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Multimodal MRI evaluation of acute mild-contusive injury in mouse spinal cord

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Author(s): Chou PC | Tatar I | Bilgen M

Journal: Neuroanatomy
ISSN 1303-1783

Volume: 7;
Issue: 1;
Start page: 83;
Date: 2008;
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Keywords: neuroanatomy | spinal cord | spinal cord injury | mouse | preclinical | translational | acute | magnetic resonance imaging | diffusion | diffusion tensor imaging

ABSTRACT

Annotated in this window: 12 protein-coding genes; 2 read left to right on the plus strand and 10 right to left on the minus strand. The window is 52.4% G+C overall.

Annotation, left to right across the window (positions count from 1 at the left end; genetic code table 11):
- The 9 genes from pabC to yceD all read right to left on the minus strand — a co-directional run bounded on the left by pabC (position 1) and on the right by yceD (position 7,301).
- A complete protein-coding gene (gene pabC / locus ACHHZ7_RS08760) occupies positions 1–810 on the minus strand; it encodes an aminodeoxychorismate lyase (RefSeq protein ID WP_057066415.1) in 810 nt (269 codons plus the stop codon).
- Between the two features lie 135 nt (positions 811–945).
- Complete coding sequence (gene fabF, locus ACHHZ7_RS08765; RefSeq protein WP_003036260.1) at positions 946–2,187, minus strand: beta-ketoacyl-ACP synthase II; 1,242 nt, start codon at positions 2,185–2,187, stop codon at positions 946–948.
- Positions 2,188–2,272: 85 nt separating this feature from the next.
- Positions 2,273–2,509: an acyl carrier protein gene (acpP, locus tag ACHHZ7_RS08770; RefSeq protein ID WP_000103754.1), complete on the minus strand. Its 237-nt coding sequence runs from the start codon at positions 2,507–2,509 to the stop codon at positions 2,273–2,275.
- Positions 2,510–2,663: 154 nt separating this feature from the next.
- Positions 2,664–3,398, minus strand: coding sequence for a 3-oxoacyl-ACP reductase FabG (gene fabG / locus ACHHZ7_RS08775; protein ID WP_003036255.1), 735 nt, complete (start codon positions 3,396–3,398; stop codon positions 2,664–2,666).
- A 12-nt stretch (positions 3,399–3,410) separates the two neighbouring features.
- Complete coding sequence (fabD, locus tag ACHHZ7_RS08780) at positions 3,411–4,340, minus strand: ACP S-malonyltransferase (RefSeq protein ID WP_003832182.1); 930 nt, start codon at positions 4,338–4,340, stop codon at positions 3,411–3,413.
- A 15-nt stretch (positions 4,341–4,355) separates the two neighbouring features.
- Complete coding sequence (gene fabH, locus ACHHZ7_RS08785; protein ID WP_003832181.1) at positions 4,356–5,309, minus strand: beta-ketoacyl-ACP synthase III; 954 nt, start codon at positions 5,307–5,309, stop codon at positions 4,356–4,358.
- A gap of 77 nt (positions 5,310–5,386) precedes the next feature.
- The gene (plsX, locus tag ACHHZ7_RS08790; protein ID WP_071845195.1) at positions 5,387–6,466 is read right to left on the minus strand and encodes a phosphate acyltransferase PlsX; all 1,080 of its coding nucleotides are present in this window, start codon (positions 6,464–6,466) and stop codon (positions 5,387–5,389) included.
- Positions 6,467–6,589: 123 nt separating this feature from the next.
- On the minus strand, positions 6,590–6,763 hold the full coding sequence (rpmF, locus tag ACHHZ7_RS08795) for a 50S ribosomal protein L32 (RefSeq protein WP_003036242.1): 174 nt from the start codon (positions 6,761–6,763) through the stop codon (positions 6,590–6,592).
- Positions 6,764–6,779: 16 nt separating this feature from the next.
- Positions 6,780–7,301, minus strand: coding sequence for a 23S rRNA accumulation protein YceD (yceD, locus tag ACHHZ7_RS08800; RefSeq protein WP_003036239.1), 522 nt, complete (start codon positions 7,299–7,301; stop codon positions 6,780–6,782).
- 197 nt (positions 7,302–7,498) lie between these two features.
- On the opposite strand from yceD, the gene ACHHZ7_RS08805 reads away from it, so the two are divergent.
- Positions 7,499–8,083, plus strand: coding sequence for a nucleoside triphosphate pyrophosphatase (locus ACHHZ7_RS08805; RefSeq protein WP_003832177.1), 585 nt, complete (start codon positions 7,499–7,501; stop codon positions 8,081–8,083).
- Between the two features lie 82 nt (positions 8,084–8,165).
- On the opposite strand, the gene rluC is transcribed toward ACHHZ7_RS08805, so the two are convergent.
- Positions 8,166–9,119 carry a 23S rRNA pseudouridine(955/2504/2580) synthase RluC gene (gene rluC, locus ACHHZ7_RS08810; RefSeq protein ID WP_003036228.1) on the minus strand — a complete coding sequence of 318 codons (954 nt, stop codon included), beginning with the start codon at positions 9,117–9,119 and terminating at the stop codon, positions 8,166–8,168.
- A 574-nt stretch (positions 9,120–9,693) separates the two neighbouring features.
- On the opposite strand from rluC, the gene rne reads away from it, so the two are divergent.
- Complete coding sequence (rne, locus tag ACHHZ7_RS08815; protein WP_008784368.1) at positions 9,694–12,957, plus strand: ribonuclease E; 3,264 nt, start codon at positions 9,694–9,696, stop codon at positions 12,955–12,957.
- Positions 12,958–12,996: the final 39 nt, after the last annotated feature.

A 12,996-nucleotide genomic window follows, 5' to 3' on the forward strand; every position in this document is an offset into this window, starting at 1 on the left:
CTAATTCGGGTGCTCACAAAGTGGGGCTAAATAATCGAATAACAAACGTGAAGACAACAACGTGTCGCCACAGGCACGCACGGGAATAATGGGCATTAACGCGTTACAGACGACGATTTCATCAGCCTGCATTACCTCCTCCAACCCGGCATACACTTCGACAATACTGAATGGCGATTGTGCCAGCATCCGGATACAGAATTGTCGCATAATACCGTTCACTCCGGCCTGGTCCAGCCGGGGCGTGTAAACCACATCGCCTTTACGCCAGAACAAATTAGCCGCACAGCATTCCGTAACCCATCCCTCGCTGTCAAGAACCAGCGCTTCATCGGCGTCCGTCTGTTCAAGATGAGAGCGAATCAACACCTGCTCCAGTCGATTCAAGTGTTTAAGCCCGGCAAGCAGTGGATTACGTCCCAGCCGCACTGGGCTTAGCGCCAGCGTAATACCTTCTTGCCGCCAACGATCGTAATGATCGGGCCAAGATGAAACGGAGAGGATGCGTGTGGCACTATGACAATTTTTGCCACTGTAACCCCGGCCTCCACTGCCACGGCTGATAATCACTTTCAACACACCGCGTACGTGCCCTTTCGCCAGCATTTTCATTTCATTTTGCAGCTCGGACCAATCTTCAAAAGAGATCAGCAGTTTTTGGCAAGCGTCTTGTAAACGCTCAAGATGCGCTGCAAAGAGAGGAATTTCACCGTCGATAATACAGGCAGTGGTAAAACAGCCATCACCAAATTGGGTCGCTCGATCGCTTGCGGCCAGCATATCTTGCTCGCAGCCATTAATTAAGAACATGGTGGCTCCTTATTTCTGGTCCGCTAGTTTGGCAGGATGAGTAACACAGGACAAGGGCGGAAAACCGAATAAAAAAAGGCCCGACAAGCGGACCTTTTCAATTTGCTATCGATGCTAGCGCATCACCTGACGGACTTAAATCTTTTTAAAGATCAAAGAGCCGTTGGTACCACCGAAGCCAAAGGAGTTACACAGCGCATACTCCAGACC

In vivo preclinical imaging of spinal cord injury (SCI) in rodent models is sought after for obtaining clinicallyrelevant neuropatholocial information in translational research. This paper uses multimodal magnetic resonance imaging (MRI) to investigate spinal cords that were injured mildly at the thoracic T11 level in six C57BL/6female mice. On postinjury days 1 and 3, the mice were subjected to neurobehavioral evaluations proceeded byhigh resolution MRI scans. The MRI protocols included proton density weighted, T2-weighted and diffusion tensor imaging. The scans on day 3, the injured cords were evaluated using postmortem histological analysis.The neurobehavioral tests indicated that injured mouse developed functional deficits in hindlimbs that worsen slowly from day 1 to day 3. Microanatomical images from these days depicted slight variations in the intensitypatterns within the injured SC parenchyma. These changes suggested gradually progressive neuropathology.The quantitative diffusion tensor measurements showed steady deterioration of the neurostructure, prominentlyin the dorsal region which received the mechanical impact. The injured cords examined with differentstains depicted gross tissue morphology that matched the anatomical images and allowed interpreting the neurostructural data. At the injury site, changes in the grey and white matters and neuronal cell swelling were evident and supported the diffusion measurements, but the fibrotic tissue deposition was minimal. The results together demonstrated the value of evaluating injured mouse SC using in vivo MRI and how this may potentiallyplay an important role in characterizing the efficacy of a therapeutic strategy aimed at improving the outcome from SCI.
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